I asked Rachel what if anything I had done to help her like herself so I could share this with other mothers. Her response was; “It’s not that I think I’m all that great, it’s just that I don’t care.” Inside I rejoiced. That was my hope. I didn’t want to raise a daughter who didn’t learn and grow from her body-flaws, but I did want to raise a daughter who knew there was so much to her worth and value than how she looks.

Now I am encouraging you as a mom to stop and really think about this problem and how it affects your children. I want to encourage you to do what I did and take a personal and purposeful interest in giving your children wisdom about their bodies and how they are made from their preschool years and beyond. I want to share with you some of what I did in hopes that it will help you inoculate your children from the woeful realities of negative body image.

Preschool Years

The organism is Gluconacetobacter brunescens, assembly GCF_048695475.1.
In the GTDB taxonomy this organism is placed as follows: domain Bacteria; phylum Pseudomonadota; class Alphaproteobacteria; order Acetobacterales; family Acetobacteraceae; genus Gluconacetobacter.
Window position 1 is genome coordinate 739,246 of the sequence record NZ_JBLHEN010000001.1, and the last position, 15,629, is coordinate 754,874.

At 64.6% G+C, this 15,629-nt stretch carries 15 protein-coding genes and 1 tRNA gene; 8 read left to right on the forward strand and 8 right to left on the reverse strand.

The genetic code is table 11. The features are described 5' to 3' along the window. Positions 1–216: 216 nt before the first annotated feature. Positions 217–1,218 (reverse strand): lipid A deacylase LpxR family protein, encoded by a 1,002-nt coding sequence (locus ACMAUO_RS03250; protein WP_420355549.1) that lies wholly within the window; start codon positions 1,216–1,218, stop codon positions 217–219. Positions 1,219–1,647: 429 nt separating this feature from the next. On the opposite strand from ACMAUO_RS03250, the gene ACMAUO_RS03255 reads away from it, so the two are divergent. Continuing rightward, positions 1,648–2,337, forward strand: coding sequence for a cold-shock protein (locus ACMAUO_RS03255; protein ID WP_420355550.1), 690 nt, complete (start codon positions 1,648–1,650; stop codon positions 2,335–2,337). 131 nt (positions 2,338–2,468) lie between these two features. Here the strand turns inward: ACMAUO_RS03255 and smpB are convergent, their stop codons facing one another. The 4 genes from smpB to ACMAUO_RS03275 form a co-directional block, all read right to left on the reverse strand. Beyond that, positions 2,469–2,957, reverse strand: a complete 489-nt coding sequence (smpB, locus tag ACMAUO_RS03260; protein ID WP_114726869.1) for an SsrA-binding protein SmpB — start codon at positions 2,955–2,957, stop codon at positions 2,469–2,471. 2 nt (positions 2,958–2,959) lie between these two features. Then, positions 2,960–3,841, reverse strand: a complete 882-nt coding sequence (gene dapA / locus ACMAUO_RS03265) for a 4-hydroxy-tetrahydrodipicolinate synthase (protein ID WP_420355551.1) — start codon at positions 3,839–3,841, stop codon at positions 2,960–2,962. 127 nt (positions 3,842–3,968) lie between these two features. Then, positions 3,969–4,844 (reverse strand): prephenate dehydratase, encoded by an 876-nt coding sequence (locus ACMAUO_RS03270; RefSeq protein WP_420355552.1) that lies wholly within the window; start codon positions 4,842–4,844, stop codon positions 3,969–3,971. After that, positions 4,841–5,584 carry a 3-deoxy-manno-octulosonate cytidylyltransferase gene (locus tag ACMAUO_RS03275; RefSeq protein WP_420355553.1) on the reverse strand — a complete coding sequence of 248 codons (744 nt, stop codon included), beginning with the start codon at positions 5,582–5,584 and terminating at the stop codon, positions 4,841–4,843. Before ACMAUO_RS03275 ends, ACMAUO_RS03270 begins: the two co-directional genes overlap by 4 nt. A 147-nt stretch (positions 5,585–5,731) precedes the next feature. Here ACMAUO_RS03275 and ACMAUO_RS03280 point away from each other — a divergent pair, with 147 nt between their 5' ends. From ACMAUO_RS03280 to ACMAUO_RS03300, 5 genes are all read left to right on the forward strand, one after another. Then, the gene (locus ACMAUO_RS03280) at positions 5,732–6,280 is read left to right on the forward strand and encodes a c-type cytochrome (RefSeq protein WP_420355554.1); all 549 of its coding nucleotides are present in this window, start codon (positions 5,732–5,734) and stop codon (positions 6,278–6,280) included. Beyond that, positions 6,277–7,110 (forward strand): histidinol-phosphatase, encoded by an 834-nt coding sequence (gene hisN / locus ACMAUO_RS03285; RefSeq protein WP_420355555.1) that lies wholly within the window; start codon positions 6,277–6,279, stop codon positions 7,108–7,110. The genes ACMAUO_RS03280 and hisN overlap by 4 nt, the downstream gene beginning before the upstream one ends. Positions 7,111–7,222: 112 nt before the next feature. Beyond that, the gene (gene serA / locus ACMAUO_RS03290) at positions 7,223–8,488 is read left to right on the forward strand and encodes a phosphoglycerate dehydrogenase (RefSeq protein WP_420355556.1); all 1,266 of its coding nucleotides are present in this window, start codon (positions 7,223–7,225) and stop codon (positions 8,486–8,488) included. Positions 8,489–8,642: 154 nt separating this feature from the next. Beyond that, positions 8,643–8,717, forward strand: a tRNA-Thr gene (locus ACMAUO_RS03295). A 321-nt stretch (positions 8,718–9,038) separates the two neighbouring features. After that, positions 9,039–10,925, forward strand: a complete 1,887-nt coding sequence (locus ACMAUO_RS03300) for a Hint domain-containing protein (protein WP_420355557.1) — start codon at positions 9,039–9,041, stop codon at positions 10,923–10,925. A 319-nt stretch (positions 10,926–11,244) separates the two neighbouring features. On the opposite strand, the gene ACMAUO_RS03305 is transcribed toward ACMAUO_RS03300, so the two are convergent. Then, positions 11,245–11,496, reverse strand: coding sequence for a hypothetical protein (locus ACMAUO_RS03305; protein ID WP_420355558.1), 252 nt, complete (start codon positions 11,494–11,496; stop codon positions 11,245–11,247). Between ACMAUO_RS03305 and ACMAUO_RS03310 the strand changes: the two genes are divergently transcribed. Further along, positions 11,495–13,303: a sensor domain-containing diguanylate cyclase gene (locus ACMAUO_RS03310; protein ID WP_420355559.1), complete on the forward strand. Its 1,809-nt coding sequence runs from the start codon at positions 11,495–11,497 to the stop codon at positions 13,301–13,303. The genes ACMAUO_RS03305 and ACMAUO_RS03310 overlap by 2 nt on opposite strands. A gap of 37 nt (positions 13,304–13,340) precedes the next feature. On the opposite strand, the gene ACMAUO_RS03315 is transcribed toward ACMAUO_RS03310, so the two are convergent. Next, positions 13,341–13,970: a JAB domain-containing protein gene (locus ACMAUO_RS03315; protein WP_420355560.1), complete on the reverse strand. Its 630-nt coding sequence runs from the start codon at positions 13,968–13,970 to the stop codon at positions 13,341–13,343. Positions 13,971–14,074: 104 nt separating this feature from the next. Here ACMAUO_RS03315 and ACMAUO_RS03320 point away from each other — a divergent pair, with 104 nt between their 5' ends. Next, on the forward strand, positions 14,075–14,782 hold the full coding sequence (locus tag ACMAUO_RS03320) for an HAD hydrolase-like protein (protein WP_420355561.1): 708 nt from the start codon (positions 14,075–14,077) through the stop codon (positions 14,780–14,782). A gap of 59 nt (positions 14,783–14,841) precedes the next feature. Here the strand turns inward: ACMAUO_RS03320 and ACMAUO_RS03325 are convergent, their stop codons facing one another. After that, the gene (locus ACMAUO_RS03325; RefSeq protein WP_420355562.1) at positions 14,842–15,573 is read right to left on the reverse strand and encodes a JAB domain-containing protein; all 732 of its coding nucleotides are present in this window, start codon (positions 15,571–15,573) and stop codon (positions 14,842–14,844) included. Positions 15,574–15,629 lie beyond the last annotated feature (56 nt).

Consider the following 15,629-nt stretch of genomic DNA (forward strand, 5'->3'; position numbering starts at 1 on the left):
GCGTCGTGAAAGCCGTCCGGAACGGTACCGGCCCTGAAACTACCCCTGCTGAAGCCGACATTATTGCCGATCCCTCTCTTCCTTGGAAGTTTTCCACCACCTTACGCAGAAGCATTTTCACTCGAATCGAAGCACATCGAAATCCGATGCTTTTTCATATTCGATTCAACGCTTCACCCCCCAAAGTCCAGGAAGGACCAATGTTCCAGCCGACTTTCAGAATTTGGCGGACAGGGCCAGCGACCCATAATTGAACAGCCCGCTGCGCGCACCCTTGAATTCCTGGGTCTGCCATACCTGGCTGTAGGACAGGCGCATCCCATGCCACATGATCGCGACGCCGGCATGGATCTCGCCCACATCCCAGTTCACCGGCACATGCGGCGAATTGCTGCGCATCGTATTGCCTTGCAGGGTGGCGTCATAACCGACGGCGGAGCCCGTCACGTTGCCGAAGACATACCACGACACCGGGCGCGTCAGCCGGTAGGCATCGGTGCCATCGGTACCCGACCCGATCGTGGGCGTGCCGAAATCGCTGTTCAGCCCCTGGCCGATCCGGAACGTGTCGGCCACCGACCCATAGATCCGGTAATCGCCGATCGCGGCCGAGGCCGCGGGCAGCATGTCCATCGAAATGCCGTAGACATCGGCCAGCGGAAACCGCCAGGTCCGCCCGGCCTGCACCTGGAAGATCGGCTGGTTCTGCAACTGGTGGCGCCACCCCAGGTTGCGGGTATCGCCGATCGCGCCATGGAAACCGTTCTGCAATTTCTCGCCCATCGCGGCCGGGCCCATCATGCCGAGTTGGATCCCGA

I didn’t start out talking to Rachel about eating disorders in the preschool years. Other than disagreeing and interceding in the conversation on that one comment made to her when she was five, I left body image out of our consciousness. If your preschooler is asking questions about being fat, etc, then you need to address their questions with the truth. I do want to encourage you to consider where the question is coming from. Most preschoolers are mainly influenced by their home environment. One woman told me that she decided to pick up my book after an experience she had in the dressing room with her then four year old daughter. Her daughter was trying on a dress, looked in the mirror and said, “I look fat in this.” The mom was shocked, and also forced to face the reality that the only place her daughter was hearing such a thing was from her! The work she did on her own body image was the best teaching she did for her preschooler. She learned to like herself and that lesson was passed down through the rest of the years they had at home. Use the preschool years to consider your own body image and recognize that you are modeling body image to her whether you plan it or not.